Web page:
Jeff Domansky's insight:

Interesting and positive application of wearable technology.

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Hottest Amazon Prime Day Wearable Tech Deals - Forbes

Hottest Amazon Prime Day Wearable Tech Deals - Forbes | Internet of Things & Wearable Technology Insights | Scoop.it
Amazon Prime day is here, giving shoppers yet another day (Cyber Monday, Black Friday, Ruby Tuesday*) to hunt for bargains online.

If you’re not a Prime member already – there’s a 30 day free trial on offer, so there’s no need to miss out.

Here are 5 of the top wearable tech deals we’ve found and, don’t worry, we’ve checked that these are genuine bargains and not just reductions on hiked up prices in the lead up to the big sale day…
Jeff Domansky's insight:

Here's an interesting look at the hottest wearable tech deals on Amazon. It gives you an idea of where the market is heading.

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More Connected Lighting Coming To Stores, New Revenue Streams Expected

More Connected Lighting Coming To Stores, New Revenue Streams Expected | Internet of Things & Wearable Technology Insights | Scoop.it

Retail may have a bright future with light-based communication.

In what is seen as potentially driving new revenue for retailers and brands, another global company is launching a connected lighting platform, bypassing Wi-Fi and cellular connections to reach consumers in stores.

The new technology, using LED lights as a communication channel for the Internet of Things, comes from Firefly Wireless, a new company formed by LightPointe Communications, a worldwide manufacturer of outdoor wireless communications....

Jeff Domansky's insight:

Watch for growth ahead.

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The future of the IoT job market

The future of the IoT job market | Internet of Things & Wearable Technology Insights | Scoop.it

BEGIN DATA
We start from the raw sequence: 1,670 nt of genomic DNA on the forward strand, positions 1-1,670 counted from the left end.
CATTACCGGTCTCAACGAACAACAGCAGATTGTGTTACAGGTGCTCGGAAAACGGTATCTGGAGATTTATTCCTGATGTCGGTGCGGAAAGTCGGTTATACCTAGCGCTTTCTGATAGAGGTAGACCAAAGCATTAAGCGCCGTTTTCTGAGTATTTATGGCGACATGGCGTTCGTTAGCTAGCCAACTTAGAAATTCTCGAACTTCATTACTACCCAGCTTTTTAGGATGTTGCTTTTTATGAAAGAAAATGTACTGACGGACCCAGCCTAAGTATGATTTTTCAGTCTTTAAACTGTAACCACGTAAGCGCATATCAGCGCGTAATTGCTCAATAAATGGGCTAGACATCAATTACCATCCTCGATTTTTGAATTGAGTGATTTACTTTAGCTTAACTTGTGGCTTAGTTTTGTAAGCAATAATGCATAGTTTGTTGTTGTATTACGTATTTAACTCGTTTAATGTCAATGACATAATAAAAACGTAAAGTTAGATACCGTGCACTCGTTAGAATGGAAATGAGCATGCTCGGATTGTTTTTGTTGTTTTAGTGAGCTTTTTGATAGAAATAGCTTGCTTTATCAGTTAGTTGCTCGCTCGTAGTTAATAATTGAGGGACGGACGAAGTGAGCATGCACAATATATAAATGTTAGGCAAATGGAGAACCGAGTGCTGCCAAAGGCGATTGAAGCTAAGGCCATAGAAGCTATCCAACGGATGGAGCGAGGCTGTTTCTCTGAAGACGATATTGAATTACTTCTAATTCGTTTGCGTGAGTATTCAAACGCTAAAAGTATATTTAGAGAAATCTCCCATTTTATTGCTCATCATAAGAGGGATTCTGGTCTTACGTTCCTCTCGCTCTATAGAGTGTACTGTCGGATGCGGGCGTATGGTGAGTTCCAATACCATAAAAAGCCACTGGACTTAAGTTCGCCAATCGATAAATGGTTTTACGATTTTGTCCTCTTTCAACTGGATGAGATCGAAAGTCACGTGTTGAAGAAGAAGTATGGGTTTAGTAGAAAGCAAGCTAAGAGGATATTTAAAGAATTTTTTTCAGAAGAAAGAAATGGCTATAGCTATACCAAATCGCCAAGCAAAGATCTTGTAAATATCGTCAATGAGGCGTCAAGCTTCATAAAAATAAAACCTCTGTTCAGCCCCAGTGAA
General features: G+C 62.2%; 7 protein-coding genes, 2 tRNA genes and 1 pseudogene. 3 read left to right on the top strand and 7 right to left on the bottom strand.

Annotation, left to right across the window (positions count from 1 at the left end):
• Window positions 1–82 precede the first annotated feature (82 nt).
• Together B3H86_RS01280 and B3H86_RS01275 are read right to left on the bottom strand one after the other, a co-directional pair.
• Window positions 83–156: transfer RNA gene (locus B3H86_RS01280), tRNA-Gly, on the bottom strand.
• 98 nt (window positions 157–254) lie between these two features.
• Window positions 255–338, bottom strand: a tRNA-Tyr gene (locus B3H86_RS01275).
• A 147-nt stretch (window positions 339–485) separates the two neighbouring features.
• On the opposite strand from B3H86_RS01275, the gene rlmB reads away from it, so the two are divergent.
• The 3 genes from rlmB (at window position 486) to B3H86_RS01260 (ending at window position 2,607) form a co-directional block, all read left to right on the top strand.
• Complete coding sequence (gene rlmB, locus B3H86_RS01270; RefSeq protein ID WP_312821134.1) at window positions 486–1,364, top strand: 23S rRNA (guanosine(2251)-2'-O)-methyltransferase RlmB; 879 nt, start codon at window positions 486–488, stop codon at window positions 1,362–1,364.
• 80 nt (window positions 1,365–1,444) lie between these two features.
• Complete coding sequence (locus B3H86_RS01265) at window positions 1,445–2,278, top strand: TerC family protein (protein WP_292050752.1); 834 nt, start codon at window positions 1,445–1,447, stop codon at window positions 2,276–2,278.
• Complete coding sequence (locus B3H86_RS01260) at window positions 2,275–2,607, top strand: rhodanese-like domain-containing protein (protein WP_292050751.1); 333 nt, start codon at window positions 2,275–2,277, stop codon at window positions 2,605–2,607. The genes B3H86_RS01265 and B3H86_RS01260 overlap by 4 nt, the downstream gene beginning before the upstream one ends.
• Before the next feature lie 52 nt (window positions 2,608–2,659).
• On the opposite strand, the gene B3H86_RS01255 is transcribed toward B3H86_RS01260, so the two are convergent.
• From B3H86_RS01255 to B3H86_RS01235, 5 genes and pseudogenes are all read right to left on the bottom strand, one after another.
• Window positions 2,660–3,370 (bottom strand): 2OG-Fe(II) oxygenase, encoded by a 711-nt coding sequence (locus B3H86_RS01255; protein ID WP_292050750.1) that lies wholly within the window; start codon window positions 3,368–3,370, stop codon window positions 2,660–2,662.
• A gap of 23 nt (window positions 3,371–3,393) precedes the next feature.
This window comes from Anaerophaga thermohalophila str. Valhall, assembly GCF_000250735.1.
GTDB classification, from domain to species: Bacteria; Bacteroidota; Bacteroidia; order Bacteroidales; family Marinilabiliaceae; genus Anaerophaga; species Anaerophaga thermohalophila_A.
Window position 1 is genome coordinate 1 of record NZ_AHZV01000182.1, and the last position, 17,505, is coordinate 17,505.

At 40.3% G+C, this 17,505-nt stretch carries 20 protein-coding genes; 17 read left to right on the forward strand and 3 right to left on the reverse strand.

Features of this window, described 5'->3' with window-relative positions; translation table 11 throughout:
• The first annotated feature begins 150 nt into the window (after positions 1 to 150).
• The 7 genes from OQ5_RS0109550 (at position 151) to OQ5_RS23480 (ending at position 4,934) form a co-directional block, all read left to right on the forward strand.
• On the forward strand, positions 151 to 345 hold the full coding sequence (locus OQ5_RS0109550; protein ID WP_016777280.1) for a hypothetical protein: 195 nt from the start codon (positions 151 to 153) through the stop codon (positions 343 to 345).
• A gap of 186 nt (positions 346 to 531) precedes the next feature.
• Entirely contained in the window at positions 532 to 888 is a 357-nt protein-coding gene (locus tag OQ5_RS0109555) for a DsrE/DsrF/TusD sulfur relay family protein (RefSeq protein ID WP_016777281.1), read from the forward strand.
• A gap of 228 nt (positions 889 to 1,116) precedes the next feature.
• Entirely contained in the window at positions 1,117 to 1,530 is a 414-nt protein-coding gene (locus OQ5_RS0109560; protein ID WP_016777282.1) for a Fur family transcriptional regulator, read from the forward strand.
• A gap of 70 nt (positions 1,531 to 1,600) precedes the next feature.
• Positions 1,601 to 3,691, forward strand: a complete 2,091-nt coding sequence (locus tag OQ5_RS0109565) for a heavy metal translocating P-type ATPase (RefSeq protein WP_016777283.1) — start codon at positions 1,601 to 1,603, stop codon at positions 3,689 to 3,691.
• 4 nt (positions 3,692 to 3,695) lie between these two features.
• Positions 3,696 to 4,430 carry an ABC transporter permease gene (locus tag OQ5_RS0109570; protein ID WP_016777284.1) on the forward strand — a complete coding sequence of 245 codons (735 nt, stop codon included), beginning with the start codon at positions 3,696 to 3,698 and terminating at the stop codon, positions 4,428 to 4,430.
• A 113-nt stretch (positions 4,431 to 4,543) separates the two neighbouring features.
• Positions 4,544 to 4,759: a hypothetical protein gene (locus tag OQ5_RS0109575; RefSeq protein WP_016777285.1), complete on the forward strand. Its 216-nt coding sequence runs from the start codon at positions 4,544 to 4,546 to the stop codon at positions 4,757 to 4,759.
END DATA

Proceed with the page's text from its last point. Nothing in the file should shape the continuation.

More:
Nearly 250 years later, in a world defined by technological change, we see the same fears and concerns. As of September 2015, Amazon had 30,000 Kiva robots automating its warehouses, increasing efficiency and reducing the need for pick-and-pack labor. And at the same time, demand for software developers continues to rise, as Marc Andreessen’s famous 2011 statement that “software is eating the world” becomes ever more true.

Over the next decade, we’ll see this pattern play out once more in the nascent Internet of Things (IoT). With an industry defined by “bringing physical things online,” many IoT business models are predicated on improving efficiency by eliminating labor. We see companies connecting garbage cans to the internet to improve the efficiency of deploying waste collectors — which means we’ll need fewer waste collectors. Drones are dramatically reducing the time it takes to survey a plot of land — which means we’ll need fewer surveyors. Every industry that involves electronics or equipment can expect to be disrupted in this way over the next 10 years.

So the same question that was asked in the late 1700s remains: Will this new technology eliminate jobs? No....

Jeff Domansky's insight:

Will technology take away our jobs in the future? No, according to this Tech Crunch post.

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Jeff Domansky's curator insight, June 12, 2016 2:43 PM

Will technology take away our jobs in the future? No, according to this Tech Crunch post.

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FOSMC | Fictiv Open Source Motorcycle

FOSMC | Fictiv Open Source Motorcycle | Internet of Things & Wearable Technology Insights | Scoop.it
In a weekend, you can build a custom, street-legal motorcycle with nothing but a wrench and some hand tools. Introducing FOSMC: The Fictiv Open Source Motorcycle.
Jeff Domansky's insight:
Finally, the Internet of Things is useful ��. This looks amazing!
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Jeff Domansky's curator insight, March 26, 11:50 AM

Finally, the Internet of Things is useful LOL. This looks amazing!

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Wearables have got some work to do this year

Wearables have got some work to do this year | Internet of Things & Wearable Technology Insights | Scoop.it

It’s a wait and see moment for wrist-worn devices. After a few years of betting heavily on the space, this most recent CES didn’t offer much; save for two or three smartwatch announcements, some partnerships and a couple of middling bands, the industry seems to have largely shifted its focus toward the connected home and the seemingly attainable dream of sticking Alexa in everything.